The independent iguacu investigation to identify effective charities and actions for the public where the needs are critical, involves one to one interviewing with an extensive network of experts close to what is happening on the ground. Nathanael Chouraqui, iguacu’s Lead Researcher for Iraq and Syria, shares the warnings from the field about the closing window in Iraq to avert a future crisis.
“We must now help Iraqis get back on their feet”, an aid worker urged — a sentence that was unthinkable to hear six months ago, in the chaos of the war against the so-called Islamic State (IS).
The recent territorial defeat of IS means that for the first time in years, perhaps decades, Iraq has a chance to rebuild and achieve an enduring peace. The courage and determination of many Iraqis to make that happen has been evident in the last six months. But the challenges are huge and the government and civil society need comprehensive support from the international community.
There lies the potentially tragic irony of the situation. Whilst IS’ power wanes from the country, so does international attention, and with it much-needed aid, leaving the country at risk of falling back into crisis.
“We are expecting much less funding next year” revealed a UN agency source in Erbil. This fear is shared by dozens of humanitarian workers working on the ground in Iraq interviewed by iguacu.
The secretary general of the Norwegian Refugee Council (NRC) Jan Egeland recently captured this sentiment:
There’s one thing we should have learned in Iraq — it is that we cannot spend countless billions of dollars on military campaigns and then not spend the smaller sums needed to make it safe for people in the future.
No room for half-measures
The reason for high anxiety is a strong feeling in the humanitarian community that the window for positive action is narrowing by the day and that Iraq’s situation can’t afford to be met with half-measures. All aspects of Iraq’s recovery are interlinked, and failing to deal with those issues as one, would sow the seed of a new significant crisis. As it is, the current level of funding only allows partial, temporary, or as some have said, ‘cosmetic’ solutions.
More than 3 million internally displaced people need to return safely to a secure home. Communities, basic services and infrastructure need to be rebuilt, the economy reinvigorated. As the country is plagued with sectarianism, an enduring reconciliation process is critical. One dimension cannot be addressed without the others.
“Do you want to return to your home next to a family that belongs to the community that perpetrated atrocities against yours?” a humanitarian worker based in Baghdad said. Many families are staying in camps in fear of armed groups, in particular of shia militias. The lack of protection is a widespread issue. Militants are sometimes “forcibly stopping people from returning home”, especially in war-ravaged Mosul, a senior local aid worker on the ground confirmed.
Allowing people to return also means simultaneously restoring basic services and infrastructure. “Families can’t settle in destroyed neighborhoods without water, electricity, and health services” a specialist of displacements in Iraq told iguacu. If this is not done consistently, new displacements will inevitably occur, and the crisis goes on.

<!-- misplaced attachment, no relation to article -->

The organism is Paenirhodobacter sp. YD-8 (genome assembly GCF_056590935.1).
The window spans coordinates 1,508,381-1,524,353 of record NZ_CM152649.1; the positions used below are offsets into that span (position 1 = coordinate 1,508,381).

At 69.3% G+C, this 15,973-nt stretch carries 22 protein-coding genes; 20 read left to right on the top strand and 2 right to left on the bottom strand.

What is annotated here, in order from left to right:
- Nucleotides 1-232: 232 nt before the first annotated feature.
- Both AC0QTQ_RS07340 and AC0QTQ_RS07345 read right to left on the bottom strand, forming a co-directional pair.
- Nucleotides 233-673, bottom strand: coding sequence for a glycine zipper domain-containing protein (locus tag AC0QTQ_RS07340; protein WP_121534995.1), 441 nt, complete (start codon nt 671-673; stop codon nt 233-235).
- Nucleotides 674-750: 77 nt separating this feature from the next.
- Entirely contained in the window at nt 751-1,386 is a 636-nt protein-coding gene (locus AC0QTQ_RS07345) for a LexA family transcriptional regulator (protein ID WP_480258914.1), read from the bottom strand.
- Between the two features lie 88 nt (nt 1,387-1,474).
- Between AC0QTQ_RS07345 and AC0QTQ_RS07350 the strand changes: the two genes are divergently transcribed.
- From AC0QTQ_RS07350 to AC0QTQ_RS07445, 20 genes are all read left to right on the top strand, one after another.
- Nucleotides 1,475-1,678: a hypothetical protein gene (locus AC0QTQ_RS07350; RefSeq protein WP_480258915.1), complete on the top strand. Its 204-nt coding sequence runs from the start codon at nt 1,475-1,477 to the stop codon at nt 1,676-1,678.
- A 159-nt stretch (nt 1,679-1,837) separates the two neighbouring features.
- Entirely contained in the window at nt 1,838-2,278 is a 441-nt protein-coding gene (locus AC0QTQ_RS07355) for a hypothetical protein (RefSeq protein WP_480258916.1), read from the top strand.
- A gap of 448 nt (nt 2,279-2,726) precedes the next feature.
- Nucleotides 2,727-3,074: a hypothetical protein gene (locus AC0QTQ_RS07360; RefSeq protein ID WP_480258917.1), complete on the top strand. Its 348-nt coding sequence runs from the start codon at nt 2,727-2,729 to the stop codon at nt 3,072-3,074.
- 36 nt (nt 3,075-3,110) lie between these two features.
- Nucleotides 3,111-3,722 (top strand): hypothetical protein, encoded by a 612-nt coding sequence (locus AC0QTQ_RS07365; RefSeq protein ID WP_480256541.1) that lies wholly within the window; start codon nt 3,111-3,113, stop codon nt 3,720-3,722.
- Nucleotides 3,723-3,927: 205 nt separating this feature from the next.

Enabling Iraqis to hope again
Crucially, most experts are issuing similar warnings about the longer term, with respect to both economic opportunities and the provision of education. As a relief health worker in a Baghdad NGO said, even if people can return, “the prolonged lack of livelihood opportunities will lead to violence, sectarianism and crime”.
Ambitious actions towards economic recovery must be launched concomitantly with rehabilitation. “Otherwise crime and fear will consume the efforts of the government. This further vulnerability can cause new crises” a civil society activist warns, from Erbil.
“The psychological situation is key. These are intangible things that range from neighbourhood relationships to a national football game — the climate we create has a massive impact”, he adds. And now the mood is delicate, with huge psychological trauma still unaddressed due to lack of funding. “With the current fragile psychological state of our society, the situation can lead to disaster”.
Yet, many aid workers remain hopeful. “It used to be a horrible situation some years ago” another medical relief expert told us. “Now people have a chance at gaining control over their own lives... but we have to create the conditions for hope”.
Despite armed groups hindering humanitarian access, bureaucratic constraints and ongoing tension between Baghdad and Erbil, local and international charities, Iraqi civil society and governmental organisations are working hard to create the foundations for a more secure, harmonious, prosperous and hopeful future. And they know that the interwovenness of issues can be turned into a virtuous circle of solutions.
They are however running against the clock, as the country’s old demons loom. This is not the moment to let them down.